On the whole, you seem to be thinking too much like a modern person. Medieval Christians (and probably others too) were at least fairly concerned with the welfare of their souls. Thus, the importance of religion/church in medieval society.

I read this as the soul is the source of those things, not those things. Much as the sun provides nourishment to plant, the sun is not nourishment (it's a big ball of gas floating in space). The mind then uses these things to do the things the mind does. Much as a plant then grows fruit, gets bigger, and all that.

I assume the magus' mind would get its reason and intellect from the soul of the body he entered. I also assume that if your original body dies, your soul is released into the afterlife, and your mind dies in the other body as well, i.e., you' re dead. I might be remembering that last part from previous editions.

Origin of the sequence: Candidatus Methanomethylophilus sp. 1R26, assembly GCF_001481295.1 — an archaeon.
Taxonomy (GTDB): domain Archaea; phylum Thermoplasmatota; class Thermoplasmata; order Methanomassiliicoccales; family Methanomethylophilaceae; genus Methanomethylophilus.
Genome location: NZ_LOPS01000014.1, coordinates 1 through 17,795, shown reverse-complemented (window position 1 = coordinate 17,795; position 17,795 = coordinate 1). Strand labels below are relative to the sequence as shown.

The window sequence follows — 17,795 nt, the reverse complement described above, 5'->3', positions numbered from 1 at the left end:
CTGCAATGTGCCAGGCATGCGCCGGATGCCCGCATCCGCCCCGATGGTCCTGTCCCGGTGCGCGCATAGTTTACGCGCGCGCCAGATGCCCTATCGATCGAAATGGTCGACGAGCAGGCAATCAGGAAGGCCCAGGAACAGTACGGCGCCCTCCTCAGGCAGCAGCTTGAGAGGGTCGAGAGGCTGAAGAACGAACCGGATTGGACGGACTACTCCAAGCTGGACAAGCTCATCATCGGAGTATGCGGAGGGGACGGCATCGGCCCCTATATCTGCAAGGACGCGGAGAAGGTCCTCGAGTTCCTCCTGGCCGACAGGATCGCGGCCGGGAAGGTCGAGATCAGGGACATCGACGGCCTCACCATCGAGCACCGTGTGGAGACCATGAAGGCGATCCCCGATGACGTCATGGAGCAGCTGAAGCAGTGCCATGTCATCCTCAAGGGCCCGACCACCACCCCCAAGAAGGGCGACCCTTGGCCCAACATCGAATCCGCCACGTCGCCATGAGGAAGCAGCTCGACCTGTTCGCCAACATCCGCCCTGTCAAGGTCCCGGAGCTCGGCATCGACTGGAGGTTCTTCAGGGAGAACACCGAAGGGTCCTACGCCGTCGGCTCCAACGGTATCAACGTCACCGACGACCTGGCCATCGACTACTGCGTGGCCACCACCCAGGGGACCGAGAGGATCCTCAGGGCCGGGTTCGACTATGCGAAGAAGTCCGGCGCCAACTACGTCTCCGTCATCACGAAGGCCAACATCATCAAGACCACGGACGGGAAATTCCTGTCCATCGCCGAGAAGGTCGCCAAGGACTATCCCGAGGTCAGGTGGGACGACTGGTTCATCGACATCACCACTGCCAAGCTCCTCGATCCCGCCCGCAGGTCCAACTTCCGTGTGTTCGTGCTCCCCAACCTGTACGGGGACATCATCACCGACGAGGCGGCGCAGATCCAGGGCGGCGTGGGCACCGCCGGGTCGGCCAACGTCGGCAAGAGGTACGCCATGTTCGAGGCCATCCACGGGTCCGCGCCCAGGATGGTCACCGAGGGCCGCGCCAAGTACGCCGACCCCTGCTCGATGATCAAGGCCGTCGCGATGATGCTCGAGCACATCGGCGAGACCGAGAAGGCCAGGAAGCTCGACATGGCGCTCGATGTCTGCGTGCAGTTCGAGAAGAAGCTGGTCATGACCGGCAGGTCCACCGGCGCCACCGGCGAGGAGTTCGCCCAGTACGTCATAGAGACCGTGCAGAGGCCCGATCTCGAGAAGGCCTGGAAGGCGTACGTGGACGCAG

I have no idea about faeries. I haven't had time to digest the new faeries book.

Without a soul you die, unless God says you don't.

Again, I'm rambling without reading my books. Hopefully some of this helps.

Rich

Rich,

thanks for the reply,

I would like to also hear from others as well, the more input the better.

As far as my not mentioning the religious significance of the soul, that was because I am primarily interested in how the mind/soul interracts... I kind of took it as given that there was religious significance to not having a soul. That seems pretty noncontroversial.

Ok. you said

"I assume the magus' mind would get its reason and intellect from the soul of the body he entered."

But wouldnt that mean you magus would use the mental characteristics of the host body... that doesnt seem correct to mean. Wonder if you could comment on that?

What about fairies? Do they have a soul, because if not then we have a case of soulless minds that can reason and have intellect. That would mean that having a soul would not be a necessary condition for having reason and intellect and would suggestt hat those capacities are (or could be) part of a mind and not a soul.